I've been on Facebook for three or four years now. As with all new technologies, both physical and cyberspatial, I've gone through different phases of using it. I started by only "friending" real friends and using it as a diary. Then I realised that I was revealing too much of myself to too many people. Even among friends there are different levels of intimacy. You admit more secrets to your partner than to anyone else. Close friends know a lot about you, but not as much as your partner, and those whose company you enjoy but whom you see less often will know much less. The same is true for emotions. In the real world our partner is the one who sees us at our best and at our worst. Friends that we see occasionally see only one side of our character - the side that we prefer to show to the world.

It took me a little time to understand that Facebook does not distinguish these levels of intimacy and I found myself giving out too much information to people who didn't need it. Pre-Facebook it didn't matter if only the Other Half knew I was in a bad mood, but what was the point of my anger spilling out into the internet? Did I really want friends across the world, who I saw perhaps only every five to ten years, to get the impression that I had become an embittered old man?  

Of course not. The point of a private life is that it should be private, which meant that it had no place on Facebook, which is anything but private. So, I thoroughly erased that account and started again. The new FB was only for my professional side. I created a page that covered my interests of bookselling and theatre and occasional commentary on the rapidly deteriorating world in which we lived. And to promote my professional interests, I went on a befriending spree, adding FB friends across the world if I thought we had even the slightest interest in common. 

That lasted for a year or so. For all my efforts I did not see any great reward. My bookselling business continued to grow slowly, but it wasn't Facebook friends who were buying. Theatre was more difficult, but here too it was clear that my FB page was having no impact. 

I decided to change tack. I kept my personal FB page and continued to use it only to post "public" announcements. The number of "friends" dropped rapidly - which didn't particularly bother me - and I was pleased that I had a small but slowly growing number of "followers". And to focus on my particular interests I set up professional / speciality pages - one for Arbery Books, one for Arbery Productions (it started off life as the production Californian Lives), on for Tadzio Speaks . . . (an intermittent production) and one for atheism, about which I used to write a regular column.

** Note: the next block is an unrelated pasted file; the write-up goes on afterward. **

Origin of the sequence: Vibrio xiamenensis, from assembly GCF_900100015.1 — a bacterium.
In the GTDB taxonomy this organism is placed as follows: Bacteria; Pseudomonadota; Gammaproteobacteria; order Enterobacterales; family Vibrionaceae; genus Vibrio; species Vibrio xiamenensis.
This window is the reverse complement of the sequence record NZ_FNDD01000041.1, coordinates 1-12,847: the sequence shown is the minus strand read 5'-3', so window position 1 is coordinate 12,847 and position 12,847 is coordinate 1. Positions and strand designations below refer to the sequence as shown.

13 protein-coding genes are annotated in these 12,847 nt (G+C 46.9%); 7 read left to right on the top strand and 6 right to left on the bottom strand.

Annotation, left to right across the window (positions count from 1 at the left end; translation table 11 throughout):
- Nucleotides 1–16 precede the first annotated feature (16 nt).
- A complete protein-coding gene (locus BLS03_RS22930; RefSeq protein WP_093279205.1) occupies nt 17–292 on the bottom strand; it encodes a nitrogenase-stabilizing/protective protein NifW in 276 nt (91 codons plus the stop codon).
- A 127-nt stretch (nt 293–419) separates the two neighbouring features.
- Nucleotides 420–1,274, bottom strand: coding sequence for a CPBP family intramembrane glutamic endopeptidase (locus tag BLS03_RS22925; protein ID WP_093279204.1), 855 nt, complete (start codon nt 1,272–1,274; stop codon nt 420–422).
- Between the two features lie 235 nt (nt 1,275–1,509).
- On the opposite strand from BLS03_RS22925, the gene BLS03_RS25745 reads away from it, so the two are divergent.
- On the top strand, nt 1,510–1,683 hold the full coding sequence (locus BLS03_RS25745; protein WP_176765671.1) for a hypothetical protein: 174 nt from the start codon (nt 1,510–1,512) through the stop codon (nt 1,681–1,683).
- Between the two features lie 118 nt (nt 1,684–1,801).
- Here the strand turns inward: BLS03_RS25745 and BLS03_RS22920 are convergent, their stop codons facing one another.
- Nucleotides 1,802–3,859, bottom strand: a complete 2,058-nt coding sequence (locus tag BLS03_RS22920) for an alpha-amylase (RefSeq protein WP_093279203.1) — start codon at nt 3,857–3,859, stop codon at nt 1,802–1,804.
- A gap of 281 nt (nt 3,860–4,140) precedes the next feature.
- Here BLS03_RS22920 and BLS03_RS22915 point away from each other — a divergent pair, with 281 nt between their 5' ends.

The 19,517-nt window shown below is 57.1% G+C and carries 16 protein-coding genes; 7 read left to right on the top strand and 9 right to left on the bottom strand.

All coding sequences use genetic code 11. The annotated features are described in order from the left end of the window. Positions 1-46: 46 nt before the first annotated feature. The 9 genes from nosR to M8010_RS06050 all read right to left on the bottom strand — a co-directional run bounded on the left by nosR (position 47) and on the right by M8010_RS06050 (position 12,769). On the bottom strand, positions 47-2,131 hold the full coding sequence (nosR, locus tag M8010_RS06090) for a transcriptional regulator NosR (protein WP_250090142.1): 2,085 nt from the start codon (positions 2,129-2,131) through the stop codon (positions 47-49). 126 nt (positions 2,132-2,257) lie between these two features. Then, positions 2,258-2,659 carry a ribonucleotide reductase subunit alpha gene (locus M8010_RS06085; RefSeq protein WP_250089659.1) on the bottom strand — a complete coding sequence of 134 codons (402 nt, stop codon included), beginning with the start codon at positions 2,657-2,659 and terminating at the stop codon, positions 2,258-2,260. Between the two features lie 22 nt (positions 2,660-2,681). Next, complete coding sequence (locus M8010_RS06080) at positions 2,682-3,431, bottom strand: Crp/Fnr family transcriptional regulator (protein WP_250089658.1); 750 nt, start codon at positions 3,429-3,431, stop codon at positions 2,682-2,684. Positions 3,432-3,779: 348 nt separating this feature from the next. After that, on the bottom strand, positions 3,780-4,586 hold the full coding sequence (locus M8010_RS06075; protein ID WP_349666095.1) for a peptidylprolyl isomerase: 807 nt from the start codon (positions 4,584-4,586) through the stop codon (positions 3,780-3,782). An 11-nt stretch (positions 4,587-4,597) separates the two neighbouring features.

For a while the number of followers grew, although none have hit the 200 mark. I made regular announcements relevant to each page and was pleased to see that, according to FB statistics, they reached the majority of subscribers. Then, about 6 - 12 months ago, I noticed that the number of people who saw each post slumped, at the same time as Facebook started offering me the option of paying to "promote" the posts. Promote odd bits of information? I thought about it - for about 20 seconds - and decided no. I continued posting, wondering if perhaps there were some other reason that fewer people were seeing my posts. The statistics did not improve. It really was a case of, if I wanted to use FB to tell people about the various projects I was involved in, I would have to pay.

I won't pay. Not because I disapprove in principle. I'm happy to advertise if I can see a response. But my long, and often bitter, experience of business is that most money paid by small businesses on advertisements is wasted. The cost per customer is too high. I succeed in selling rare books not because I pay to tell the public I sell rare books, but because I have an interesting selection of stock and increasing numbers of people buy from me and come back to buy again. 

Not paying is not the only decision I have come to. I have also decided to stop posting on the professional pages I set up. There is no point in wasting time when only one or two people see each post. And so I am back to my personal FB page, on which I spend no more than ten minutes a day. The time I save by abandoning the other pages I devote to other aspects of my work. Life is easier now. And who knows, maybe a year or two from now even my personal Facebook page will go. 

And then I might think again about this blog....

Saturday, 15 March 2014

Labor Intensive

No, I haven't gone USAmerican. The spelling is intentional. It was the name of a character I auditioned for two days ago.